• BUILD RELATIONSHIPS WITH BLOGGERS/OTHER AUTHORS. I don’t mean get them to promote your books. Although that helps too. But I mean, be present. Talk to them. Make friends. Because that’s the best part about Facebook, so you should at least enjoy it.
  • ALWAYS SAY THANK YOU. I think this is the biggest thing maybe. Bloggers work hard-really, really hard. And when they post something you send them, always thank them and say how much you appreciate it. Because you do. They might’ve just sold a book for you. So shower them in thanks. They aren’t doing you a service. You don’t deserve their help. Thank them for whatever they can give you.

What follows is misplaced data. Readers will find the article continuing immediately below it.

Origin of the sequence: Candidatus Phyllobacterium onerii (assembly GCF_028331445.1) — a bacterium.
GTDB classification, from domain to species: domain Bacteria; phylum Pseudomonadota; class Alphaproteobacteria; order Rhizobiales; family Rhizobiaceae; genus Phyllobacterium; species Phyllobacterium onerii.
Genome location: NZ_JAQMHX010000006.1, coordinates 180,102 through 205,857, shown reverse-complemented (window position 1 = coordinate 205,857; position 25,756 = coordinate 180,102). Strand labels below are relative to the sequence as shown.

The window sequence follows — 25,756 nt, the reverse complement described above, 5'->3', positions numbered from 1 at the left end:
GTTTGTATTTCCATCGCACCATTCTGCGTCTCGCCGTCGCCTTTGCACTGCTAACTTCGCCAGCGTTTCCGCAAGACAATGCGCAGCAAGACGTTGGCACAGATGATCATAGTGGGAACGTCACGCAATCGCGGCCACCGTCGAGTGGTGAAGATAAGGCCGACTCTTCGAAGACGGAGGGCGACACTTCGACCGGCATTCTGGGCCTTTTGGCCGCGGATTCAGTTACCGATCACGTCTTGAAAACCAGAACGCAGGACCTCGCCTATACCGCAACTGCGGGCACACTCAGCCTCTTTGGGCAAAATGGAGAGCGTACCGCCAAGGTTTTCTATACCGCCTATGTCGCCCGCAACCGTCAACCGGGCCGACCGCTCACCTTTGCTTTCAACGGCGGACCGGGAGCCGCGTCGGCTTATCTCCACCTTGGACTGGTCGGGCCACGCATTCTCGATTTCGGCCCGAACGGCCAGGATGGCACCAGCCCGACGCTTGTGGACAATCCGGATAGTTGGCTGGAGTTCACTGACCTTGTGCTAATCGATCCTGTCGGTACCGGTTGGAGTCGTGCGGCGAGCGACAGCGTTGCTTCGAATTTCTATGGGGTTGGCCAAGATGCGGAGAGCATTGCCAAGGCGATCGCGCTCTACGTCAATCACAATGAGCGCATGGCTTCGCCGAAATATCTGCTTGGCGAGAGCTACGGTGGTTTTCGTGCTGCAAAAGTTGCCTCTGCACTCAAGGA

I’m not a Facebook pro by any means. But these are the rules I stick to. And so far, it’s worked pretty good. Somehow you have to keep a low enough profile to not make yourself a target, but also manage to maintain a decent marketing platform that gets your name out there. It’s a tough balance. Facebook is never going to stop sucking, so we just have to deal with it the best we can.

Sh!t I Learned Today: Facebook is NOT Fun
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2 thoughts on “Sh!t I Learned Today: Facebook is NOT Fun

  • June 23, 2014 at 2:30 pm

    Meg, that is such a well-spoken and heartfelt post, and I agree.

    1. As a blogger, I’ve seen my share of the blog eat blog world and have managed to keep in my own little world and not participate in the world cup of blogging. I’ve managed to forgo seeing a lot of the author drama and publicity stunts; I only see where others talk about it. I guess that means I follow a pretty stellar group of authors and a select group of bloggers, so I pride myself in choosing wisely those I follow.